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Travel with children - Goa


Travel with Children

Goa is probably the most family – friendly state in India. Apart from the beach – which is enough to keep most kids happy for weeks – there are boating facilities, a science park in panaji, and hotels that are used to accommodation children.
Children can enhance your encounters with local people, as they often possess little of the self – consciousness and sense of the cultural difference that can inhibit interaction between adults.

Dangers & Annoyances

Goa is essentially a safe destination for travellers, but this is India and the tourist industry carries with it a few inherent dangers that you should be aware of Touts, pressure sales

» Tips for Safe Travel

While the majority of travellers in Goa will have no serious or life – threatening problems, tourist have occasionally been the target of theft or assault. There are some common – Sense step you can take to minimise the risk :

• In your hotel room, never open the deer to someone you don’t know. Don’t sleep with your windows or door unlocked.

• Any time you go out at night, do so in the company of a friend or a group of people, rather than alone.

• Avoid poorly lit or quiet streets or lanes. Always walk with confidence and purpose.

• Have something handy that can be used as a weapon in an emergency, and be determined to use it to defend yourself.

• Use noise to attract attention if you are threatened – yell as loudly as you can or carry a loud whistle. Local will usually come to your aid.

• If you are being sexually harassed or assaulted on public transport, embarrass the person by complaining in a loud voice and report them to the conductor or driver.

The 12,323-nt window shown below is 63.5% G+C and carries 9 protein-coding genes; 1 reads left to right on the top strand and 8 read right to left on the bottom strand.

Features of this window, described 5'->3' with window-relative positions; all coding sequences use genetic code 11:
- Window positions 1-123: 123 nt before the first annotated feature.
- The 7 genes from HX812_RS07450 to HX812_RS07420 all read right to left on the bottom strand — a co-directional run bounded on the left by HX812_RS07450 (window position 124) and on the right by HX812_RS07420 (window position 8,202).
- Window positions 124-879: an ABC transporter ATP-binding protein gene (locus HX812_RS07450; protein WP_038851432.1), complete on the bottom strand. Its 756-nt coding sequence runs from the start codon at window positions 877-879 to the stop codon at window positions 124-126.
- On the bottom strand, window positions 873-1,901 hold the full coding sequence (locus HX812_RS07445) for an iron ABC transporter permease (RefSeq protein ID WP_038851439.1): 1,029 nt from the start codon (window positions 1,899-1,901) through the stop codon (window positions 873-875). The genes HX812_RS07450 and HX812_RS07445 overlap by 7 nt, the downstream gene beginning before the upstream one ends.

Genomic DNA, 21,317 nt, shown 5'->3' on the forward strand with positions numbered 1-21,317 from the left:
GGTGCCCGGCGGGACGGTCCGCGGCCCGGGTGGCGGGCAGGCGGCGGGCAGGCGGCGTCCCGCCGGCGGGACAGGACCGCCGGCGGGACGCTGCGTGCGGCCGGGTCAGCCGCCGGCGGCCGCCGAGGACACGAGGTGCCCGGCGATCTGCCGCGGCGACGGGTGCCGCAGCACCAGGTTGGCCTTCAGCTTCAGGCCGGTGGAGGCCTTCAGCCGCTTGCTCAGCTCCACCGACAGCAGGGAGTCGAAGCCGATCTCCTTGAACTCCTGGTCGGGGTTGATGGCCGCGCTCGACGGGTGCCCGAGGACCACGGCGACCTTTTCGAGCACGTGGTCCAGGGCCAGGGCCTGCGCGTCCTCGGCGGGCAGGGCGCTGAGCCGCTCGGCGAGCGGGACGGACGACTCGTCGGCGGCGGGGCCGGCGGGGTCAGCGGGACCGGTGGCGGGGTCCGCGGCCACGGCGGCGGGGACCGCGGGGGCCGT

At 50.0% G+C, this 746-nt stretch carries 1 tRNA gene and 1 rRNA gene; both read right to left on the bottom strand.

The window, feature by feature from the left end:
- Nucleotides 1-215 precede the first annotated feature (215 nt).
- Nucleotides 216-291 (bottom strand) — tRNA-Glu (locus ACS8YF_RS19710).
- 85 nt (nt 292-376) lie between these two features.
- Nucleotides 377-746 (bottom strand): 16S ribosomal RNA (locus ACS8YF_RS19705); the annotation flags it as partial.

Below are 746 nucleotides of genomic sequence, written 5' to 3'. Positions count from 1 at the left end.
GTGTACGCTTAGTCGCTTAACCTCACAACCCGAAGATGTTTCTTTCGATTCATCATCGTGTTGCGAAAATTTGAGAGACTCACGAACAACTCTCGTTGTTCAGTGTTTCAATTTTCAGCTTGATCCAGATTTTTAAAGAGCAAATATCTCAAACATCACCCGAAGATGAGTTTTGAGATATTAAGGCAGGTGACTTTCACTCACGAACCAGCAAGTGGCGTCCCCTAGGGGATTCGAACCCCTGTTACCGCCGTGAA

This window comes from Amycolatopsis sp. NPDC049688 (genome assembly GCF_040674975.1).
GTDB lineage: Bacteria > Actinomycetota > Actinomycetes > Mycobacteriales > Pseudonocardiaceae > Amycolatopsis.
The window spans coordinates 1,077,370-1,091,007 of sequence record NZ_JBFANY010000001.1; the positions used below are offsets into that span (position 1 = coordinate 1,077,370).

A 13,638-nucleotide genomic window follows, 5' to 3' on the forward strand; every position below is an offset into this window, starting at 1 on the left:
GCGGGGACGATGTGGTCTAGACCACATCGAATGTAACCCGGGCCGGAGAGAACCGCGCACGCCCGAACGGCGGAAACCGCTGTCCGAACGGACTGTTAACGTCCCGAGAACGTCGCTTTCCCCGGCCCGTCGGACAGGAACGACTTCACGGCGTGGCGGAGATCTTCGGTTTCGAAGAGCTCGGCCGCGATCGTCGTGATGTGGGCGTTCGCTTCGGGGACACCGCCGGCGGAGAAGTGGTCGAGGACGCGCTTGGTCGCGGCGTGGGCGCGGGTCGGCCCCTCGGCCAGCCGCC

• Women should avoid returning male stares; Just ignore them. Dark or reflective glasses can help.

Tactics and minor scams are annoying, More worrying is theft, harassment of women and the occasional muggings that occur.

Legal Matters

If You find yourself in a sticky legal predicament, Contact your embassy (see Embassies & Consulates in India earlier in his chapter). Carry your passport with you or keep it in a hotel safe.


Never leave valuable (eg, passport, tickets health certificate, money and travellers cheques) in your room; they should be with you or secured in a hotel safe. Use a money belt that goes under your clothing. Never Walk around with valuable casually slung over your shoulder, and take extra care on crowded public transport.

One scam involves groups of teenage pickpocket posing as students with sponsorship forms. One of them engages victims in conservation while the others pick their pockets .

The unfortunate part is that there are also a lot of genuine students who may stop you with a questionnaire or something similar. From time to time there are also drugging episodes. As tempting as it may be when you befriend someone, don’t accept drinks or food from strangers unless you can be solutely certain it’s safe.

Beware also of your fellow travellers. Some make their money go further by helping themselves to other people’s. Remember that backpacks are very easy to rifle through – don’t leave valuables in them. Remember also that something may be of little or no value to a thief, but to lose it would be a real heartbreak to you – like film or journal. Finally, a good travel insurance policy helps give you peace of mind as well as some compensation.

If you do have something stolen, you’ll need to report it to the police (see the boxed text “Reporting Thefts to the Police”). You’ll also need a statement proving you have done so if you want to Claim on Insurance.

Personal Security

Travel In recent years there have been a number of robberies (some of them violent) on tourists in Goa. Much more disturbing have been recent attacks on women (see Women Travellers earlier in this chapter). Goans are understandably concerned by these incidents and blame them on criminals from neighbouring states. Some measures have been introduced, such as limited street lighting and security patrols on some beaches, but it’s probably still not a good idea for women to go to beach shacks alone at night.

It plays for everyone, not just women, to be wary. The busy resorts are safe enough when there are people around, but late at night anyone can be vulnerable. Quiet resorts with poor street lighting, such as Benaulim, have proven to be risky for travelers wandering alone at night. If you are staying in a reasonable hotel or similar facility, leave your passport and travellers cheques there rather than carrying them around. For more information see the boxed text ‘Tips for Safe Travel’.

People visiting in the low seasons should avoid staying in isolated accommodation near the beach